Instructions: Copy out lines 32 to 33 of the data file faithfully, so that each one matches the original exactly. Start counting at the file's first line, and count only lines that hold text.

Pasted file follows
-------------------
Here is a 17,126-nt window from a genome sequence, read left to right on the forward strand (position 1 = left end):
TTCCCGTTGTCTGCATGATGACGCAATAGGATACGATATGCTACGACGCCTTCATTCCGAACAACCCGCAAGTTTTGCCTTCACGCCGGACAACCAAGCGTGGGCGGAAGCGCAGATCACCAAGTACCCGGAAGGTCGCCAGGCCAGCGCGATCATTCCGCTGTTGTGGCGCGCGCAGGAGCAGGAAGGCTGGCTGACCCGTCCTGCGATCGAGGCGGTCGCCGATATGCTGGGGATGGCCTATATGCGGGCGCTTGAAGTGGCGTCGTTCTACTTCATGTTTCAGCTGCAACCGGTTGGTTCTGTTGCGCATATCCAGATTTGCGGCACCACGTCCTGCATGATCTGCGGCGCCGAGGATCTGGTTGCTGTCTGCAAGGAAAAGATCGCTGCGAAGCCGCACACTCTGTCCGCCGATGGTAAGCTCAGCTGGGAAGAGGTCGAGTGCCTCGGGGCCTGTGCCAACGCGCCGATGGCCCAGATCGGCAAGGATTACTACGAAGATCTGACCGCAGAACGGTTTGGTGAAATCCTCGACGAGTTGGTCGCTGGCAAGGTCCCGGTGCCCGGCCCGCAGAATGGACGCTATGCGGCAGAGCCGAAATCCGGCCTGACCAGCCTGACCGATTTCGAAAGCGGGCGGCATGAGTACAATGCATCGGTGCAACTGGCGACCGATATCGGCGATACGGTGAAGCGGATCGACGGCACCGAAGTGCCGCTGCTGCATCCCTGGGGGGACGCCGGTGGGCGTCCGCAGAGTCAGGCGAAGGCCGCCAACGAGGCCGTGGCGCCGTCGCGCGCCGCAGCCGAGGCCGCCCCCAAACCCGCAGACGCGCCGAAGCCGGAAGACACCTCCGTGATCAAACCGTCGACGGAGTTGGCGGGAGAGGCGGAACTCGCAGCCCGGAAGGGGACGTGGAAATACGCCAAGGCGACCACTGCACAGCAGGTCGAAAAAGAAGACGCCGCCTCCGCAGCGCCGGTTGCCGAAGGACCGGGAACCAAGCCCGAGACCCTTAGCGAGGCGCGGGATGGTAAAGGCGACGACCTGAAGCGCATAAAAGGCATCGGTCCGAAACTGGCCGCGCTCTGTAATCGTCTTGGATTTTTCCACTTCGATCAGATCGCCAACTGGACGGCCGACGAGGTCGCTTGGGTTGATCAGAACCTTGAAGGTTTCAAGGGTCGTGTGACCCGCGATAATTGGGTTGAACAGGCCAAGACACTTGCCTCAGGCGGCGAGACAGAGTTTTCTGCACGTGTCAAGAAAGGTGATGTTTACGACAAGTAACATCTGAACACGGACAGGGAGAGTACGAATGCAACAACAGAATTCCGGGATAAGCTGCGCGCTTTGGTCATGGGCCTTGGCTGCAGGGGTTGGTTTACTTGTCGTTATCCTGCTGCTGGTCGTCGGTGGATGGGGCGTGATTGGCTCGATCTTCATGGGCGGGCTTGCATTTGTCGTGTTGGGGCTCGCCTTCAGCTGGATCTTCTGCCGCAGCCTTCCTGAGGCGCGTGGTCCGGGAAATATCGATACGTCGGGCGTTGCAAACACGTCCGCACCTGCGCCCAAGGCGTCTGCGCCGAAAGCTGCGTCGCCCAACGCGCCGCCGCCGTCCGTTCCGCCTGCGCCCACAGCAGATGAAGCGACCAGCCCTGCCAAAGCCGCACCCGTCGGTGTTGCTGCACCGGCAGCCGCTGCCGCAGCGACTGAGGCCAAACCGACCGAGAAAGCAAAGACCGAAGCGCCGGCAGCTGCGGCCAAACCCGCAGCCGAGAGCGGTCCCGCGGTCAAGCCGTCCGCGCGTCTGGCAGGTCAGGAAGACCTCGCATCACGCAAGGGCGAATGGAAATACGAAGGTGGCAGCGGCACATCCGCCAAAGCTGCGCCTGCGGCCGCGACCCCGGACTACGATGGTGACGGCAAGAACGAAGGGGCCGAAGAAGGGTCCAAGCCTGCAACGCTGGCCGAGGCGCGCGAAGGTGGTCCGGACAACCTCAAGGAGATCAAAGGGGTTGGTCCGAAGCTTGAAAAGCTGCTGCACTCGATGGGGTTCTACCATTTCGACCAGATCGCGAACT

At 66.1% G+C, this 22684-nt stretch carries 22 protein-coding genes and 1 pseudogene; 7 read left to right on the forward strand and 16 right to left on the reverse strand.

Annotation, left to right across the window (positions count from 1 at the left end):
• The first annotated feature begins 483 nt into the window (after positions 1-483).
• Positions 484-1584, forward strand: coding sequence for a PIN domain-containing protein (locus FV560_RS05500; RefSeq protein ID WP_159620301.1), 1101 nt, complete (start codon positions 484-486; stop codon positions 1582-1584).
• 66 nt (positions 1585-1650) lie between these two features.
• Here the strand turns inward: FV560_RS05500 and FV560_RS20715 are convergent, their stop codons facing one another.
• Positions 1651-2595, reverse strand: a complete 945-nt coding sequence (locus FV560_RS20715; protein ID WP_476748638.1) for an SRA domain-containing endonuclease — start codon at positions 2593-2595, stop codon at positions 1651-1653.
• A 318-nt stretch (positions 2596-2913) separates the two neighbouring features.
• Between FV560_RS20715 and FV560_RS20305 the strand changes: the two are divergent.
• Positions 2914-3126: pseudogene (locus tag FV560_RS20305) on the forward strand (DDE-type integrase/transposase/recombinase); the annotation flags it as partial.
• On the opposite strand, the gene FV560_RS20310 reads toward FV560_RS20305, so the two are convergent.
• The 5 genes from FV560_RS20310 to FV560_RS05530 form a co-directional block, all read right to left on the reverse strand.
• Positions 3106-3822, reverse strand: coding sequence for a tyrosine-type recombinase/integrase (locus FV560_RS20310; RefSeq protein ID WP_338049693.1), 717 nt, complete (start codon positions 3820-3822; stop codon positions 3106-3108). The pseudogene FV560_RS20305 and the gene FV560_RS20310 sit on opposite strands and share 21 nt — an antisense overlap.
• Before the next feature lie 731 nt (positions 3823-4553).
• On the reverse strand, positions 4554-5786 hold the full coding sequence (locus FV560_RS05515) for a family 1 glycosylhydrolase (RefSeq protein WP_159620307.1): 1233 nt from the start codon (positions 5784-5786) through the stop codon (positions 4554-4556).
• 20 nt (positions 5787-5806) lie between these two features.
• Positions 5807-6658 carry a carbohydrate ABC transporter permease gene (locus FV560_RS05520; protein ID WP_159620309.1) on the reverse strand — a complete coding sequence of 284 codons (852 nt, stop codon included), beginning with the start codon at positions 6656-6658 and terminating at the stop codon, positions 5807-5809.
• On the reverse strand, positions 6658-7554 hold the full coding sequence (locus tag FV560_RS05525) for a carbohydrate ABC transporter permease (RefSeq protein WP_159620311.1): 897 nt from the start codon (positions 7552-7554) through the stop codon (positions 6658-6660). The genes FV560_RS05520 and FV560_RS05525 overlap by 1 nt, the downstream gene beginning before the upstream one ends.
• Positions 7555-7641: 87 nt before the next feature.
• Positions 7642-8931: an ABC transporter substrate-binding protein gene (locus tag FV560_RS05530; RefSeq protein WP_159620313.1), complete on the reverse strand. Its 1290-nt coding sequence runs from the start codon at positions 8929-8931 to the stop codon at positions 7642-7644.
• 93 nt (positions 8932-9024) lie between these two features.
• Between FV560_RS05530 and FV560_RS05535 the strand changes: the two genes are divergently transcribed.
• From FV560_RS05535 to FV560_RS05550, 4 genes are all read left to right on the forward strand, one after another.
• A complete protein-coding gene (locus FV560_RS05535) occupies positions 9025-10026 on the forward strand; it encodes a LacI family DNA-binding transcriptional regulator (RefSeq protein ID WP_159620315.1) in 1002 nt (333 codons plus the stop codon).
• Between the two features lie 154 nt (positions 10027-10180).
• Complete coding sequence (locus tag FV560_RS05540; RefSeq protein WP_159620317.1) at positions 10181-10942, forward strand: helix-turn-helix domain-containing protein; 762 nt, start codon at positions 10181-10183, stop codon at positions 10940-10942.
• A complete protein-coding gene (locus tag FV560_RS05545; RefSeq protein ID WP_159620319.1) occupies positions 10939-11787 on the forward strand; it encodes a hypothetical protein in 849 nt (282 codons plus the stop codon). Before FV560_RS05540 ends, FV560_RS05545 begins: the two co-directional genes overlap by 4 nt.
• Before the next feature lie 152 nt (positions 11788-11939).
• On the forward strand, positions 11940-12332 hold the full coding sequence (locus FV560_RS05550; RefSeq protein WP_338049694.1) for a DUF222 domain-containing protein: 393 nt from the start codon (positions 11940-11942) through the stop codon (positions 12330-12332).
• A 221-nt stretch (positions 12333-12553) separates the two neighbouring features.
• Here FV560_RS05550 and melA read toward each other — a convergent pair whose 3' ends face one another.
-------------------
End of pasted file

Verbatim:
• A 221-nt stretch (positions 12333-12553) separates the two neighbouring features.
• Here FV560_RS05550 and melA read toward each other — a convergent pair whose 3' ends face one another.